Persuasion and computer-based instruction: the impact of various involvement strategies in a computer-based instruction lesson on the attitude change of college students toward the use of seat belts

Lamb, Annette
Major Professor
Michael Simonson
Committee Member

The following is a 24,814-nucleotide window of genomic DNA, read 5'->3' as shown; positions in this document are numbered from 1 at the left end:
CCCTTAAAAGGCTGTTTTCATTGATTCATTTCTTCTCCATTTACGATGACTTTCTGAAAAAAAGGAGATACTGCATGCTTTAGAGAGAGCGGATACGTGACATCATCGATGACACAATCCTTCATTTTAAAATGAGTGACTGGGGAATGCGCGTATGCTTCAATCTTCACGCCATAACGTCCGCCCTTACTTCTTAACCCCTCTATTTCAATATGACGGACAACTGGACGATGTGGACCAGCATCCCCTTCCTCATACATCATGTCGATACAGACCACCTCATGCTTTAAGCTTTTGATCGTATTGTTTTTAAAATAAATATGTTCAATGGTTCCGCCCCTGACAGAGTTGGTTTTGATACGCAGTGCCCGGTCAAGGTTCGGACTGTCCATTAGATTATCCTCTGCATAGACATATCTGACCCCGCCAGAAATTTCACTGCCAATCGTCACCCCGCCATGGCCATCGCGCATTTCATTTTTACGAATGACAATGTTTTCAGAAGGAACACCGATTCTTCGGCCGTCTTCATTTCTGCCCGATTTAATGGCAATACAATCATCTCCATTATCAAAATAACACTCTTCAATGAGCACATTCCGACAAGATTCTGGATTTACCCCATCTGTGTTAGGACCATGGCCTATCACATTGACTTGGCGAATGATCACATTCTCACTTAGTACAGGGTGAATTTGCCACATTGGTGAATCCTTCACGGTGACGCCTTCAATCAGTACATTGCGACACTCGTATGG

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Considerable research has examined the use of traditional forms of media as vehicles for the delivery of persuasive messages, however very little research could be located on the delivery of persuasive messages via a computer. The computer possesses some distinct characteristics that are difficult to duplicate using other forms of media. For example, many researchers have emphasized that one-on-one, active student involvement with the computer may be important in promoting learning and attitude change. Three of the guidelines presented by Simonson (1979) for the planning, production, or use of persuasive media served as a foundation for this study;The purpose of this study was to examine three learner involvement strategies that were incorporated into a persuasive, computer-based instruction lesson, and to determine whether all, or some combination of these strategies, were needed to produce changes in knowledge, attitude, and behavior. Several phases were constituted in this study. First, based on a set of criteria, a persuasive, computer-based instruction lesson (CBI) was selected for use in the study. The learner involvement strategies were then incorporated into a series of treatment materials based on the CBI lesson. Next, instruments and procedures for the study were identified or developed. A pilot study was then conducted. Finally, the experimental study was carried out and the data were analyzed;A number of implications and recommendations were drawn from the results of this study. Student involvement in the form of strategies such as social interaction, active participation, and emotional involvement in CBI are important in promoting changes in knowledge, attitude, and behavior. It was found that a persuasive, CBI lesson was effective at promoting changes in knowledge and attitudes toward the use of seat belts. The inclusion of social interaction in the form of a post instruction discussion was shown to be an effective involvement strategy in promoting attitude change. In the same way, removal of emotional involvement from the lesson was found to be detrimental. Further research is needed to better understand persuasive, CBI. Specific aspects of learner involvement strategies used within persuasive, CBI lessons could be examined;References. Simonson, M. (1979). Designing instruction for attitudinal outcomes. Journal of Instructional Development, 2(3), 15-19.